Since 1980, Andre specialized his consulting practice in strategies for the manufacturer of industrial equipment and capital goods such as industry-specific machinery and related components, additives and ingredients, which gave him a long hands-on experience in more than 30 countries of all the vicious effects of various deductibility rules for depreciation and amortization. He has a 40-year experience in acquisitions, joint ventures, equity funding, and financing of innovation. He had manufacturing clients in 14 countries and undertook for them missions in 32 countries, some of them lasting from 7 to 21 years... Three of his past clients operated subsidiaries in Tax Havens, making him familiar with all practicalities and benefits of such operations.
He founded his firm in 1972 in Paris, France. In 1983, He moved the firm to Atlanta GA while immigrating to the US. He became a United States citizen in 1988. In ’98, his consulting practice extended into China through a joint venture with the Targon Group, Shanghai. This association led in 2008 to the acquisition by the Targon Group, Shanghai, of the goodwill of his firm.
His expertise in fiscal policies and the positive or negative influence of a tax code on prosperity, competitiveness, public health and sustainability originated when Andre held a post as Secretary & Reporter of the National Commission for Industrial Innovation appointed by Georges Pompidou, then President of France [1967-1972]. He participated in the creation of ANVAR (now OSEO), the National Agency for Innovation Funding, 1966-1975. He was Reporter of the Innovation & Technology Chapter of the Commission for French Competitiveness appointed by Raymond Barre, Prime Minister, 1979-1981. He was actively involved in the creation and management of ANCE, the National Agency for New Business Creation, 1978-1982. He undertook from 1970 to 1983 various missions for the French Ministry of Industry, Ministry of Agriculture, Ministry of Research & Technology, and City of Paris.
His 4th book (L’Innovation malade de l’Impot, Eyrolles 1980) exposed for the first time the negative effect of high tax pressure on the ability to innovate of a firm or a nation. 
In 2010, It was his 6th book,  La France, le Bébé et l’Eau du Bain (France, the Baby and the Bathwater)  published in France after he had been established in the U. S. for 26 years, which exposed his case against all form of income tax, favoring instead a tax on net wealth (Net Assets Tax or NAT). It gave Comité Bastille its first visibility in France.
In 2016, he exposed in detail all the work accomplished by Comité Bastille in La Taxe sur l’Actif Net ou Impôt Progressif sur le Patrimoine Dormant (Tax on Net Assets, or Progressive Tax on Inactive Assets). This was the occasion of a public conference on tax reform on March 16, 2016, gathering 55 personalities and decision-makers. Michel Rocard, ex-Prime Minister, ex MEP, commented on the TNA Project. Corinne Lepage, ex MEP, ex Minister of Environment, made the closing speech.
Andre is an FAA licensed IFR private pilot. He was for 6 years a member of the U. S. Civil Air Patrol. He has three daughters and six grandchildren.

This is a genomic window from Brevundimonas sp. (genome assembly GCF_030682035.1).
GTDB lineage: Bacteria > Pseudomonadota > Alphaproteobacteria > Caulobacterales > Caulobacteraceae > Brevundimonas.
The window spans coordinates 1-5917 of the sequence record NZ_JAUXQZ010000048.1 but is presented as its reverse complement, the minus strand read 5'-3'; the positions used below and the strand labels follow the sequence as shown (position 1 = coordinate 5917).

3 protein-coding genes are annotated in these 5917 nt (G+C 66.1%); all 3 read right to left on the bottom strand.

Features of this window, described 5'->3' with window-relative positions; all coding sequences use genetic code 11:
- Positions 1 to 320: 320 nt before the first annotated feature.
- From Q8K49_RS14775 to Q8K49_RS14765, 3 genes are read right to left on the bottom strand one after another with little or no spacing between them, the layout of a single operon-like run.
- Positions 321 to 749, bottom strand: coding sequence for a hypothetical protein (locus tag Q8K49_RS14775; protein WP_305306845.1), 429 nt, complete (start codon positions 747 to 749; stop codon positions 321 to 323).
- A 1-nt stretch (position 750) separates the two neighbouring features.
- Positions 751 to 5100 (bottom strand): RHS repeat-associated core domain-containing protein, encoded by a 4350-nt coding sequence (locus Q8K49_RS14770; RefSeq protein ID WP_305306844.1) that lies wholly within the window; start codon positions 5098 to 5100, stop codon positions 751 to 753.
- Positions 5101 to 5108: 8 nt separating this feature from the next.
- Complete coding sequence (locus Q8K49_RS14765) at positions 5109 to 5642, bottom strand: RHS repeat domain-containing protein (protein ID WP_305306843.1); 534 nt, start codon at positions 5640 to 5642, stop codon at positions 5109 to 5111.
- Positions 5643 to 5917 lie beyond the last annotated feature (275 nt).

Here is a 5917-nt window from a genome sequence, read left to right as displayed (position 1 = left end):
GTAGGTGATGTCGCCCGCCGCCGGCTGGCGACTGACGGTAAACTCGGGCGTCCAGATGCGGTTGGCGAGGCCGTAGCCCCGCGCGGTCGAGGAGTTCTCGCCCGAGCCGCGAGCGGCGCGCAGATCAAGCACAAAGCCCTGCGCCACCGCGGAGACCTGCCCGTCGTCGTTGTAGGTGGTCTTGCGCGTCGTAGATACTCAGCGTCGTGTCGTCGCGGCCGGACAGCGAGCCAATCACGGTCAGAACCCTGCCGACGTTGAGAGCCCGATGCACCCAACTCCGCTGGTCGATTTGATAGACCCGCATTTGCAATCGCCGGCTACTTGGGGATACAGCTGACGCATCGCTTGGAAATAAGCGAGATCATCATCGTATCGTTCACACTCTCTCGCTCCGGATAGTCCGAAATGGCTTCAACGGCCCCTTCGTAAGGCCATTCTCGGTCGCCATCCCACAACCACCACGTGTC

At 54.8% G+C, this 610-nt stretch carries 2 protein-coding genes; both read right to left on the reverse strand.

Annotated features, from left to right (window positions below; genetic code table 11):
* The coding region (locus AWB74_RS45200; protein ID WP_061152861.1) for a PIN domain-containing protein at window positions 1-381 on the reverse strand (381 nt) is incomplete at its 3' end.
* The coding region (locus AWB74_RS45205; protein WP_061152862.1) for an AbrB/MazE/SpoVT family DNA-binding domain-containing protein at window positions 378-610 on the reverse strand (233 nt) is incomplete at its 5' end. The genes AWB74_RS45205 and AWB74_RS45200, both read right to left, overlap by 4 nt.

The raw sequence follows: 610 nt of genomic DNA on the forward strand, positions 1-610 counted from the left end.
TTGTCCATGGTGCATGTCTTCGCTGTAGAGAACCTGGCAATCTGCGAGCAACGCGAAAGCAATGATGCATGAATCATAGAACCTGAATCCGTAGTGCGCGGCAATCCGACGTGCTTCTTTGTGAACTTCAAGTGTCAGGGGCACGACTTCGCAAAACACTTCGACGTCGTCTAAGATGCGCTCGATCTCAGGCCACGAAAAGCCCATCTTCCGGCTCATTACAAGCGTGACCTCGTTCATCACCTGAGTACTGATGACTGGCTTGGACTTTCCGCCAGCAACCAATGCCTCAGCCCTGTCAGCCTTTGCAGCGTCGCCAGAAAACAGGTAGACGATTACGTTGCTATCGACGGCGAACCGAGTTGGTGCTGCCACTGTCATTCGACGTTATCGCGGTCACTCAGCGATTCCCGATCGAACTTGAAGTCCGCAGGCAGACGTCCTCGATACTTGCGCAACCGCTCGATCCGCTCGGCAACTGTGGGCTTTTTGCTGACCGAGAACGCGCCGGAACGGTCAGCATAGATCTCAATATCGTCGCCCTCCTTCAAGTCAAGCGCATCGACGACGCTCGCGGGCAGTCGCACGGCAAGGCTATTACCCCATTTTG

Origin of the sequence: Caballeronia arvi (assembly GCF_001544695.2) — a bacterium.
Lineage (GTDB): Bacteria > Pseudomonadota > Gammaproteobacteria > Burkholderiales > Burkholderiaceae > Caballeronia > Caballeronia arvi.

_____


Questions from American and British audience:
Ian W., Nov. 3: Andre, I am still reading and pondering. One question that arose in my mind: Who is in charge of deciding what a person's asset level is? As we have come through the economic decline in the US, ones assets have been, to say the least, fluctuating. For instance, a home that would have been valued at 500K in 2000 may be valued at 200K today. Actual cash is what it is but stocks, bonds, gold, etc. have risen and dropped on an almost daily basis. When is one's assets priced and what happens if the liquidity of assets is low when one must cash in to pay the TNA? I fear this might have the same sort of gotcha’s that a flat tax presents. There will be more.
Andre: Here is the beauty of it: Who is in charge is the taxpayer himself, who uses good will, common sense and basic, public information source to appraise his home once every 5 years at least, and volunteers to do it sooner in case of a cataclysm like 2008-09. He will be encouraged to input a short statement (such as the one you just did) explaining how he assessed the figure, and he may add a report from a Notary (for France, Germany or Scotland) or Certified Accountant or Real Estate Auditor if he wishes, but it won’t be mandatory. What will be opposed to him in case of audit is his tax statements (i. e. his balance sheets) of previous years. If he has a piece of land that he values at $10,000 and two years later sells for 200,000, malicious fraud will be more or less obvious. (I never met an American or a French or German homeowner who didn't know how much its home is worth.)
If he owns stock in a publicly traded corporation (including a fund of course), he computes the average market price of the stock during the last 3 calendar years.
If he owns stock in a privately held business, the worth of his stock is directly the net assets (stockholder’s equity) in the firm’s balance sheet. As stated in the books. It never is the market value of the business.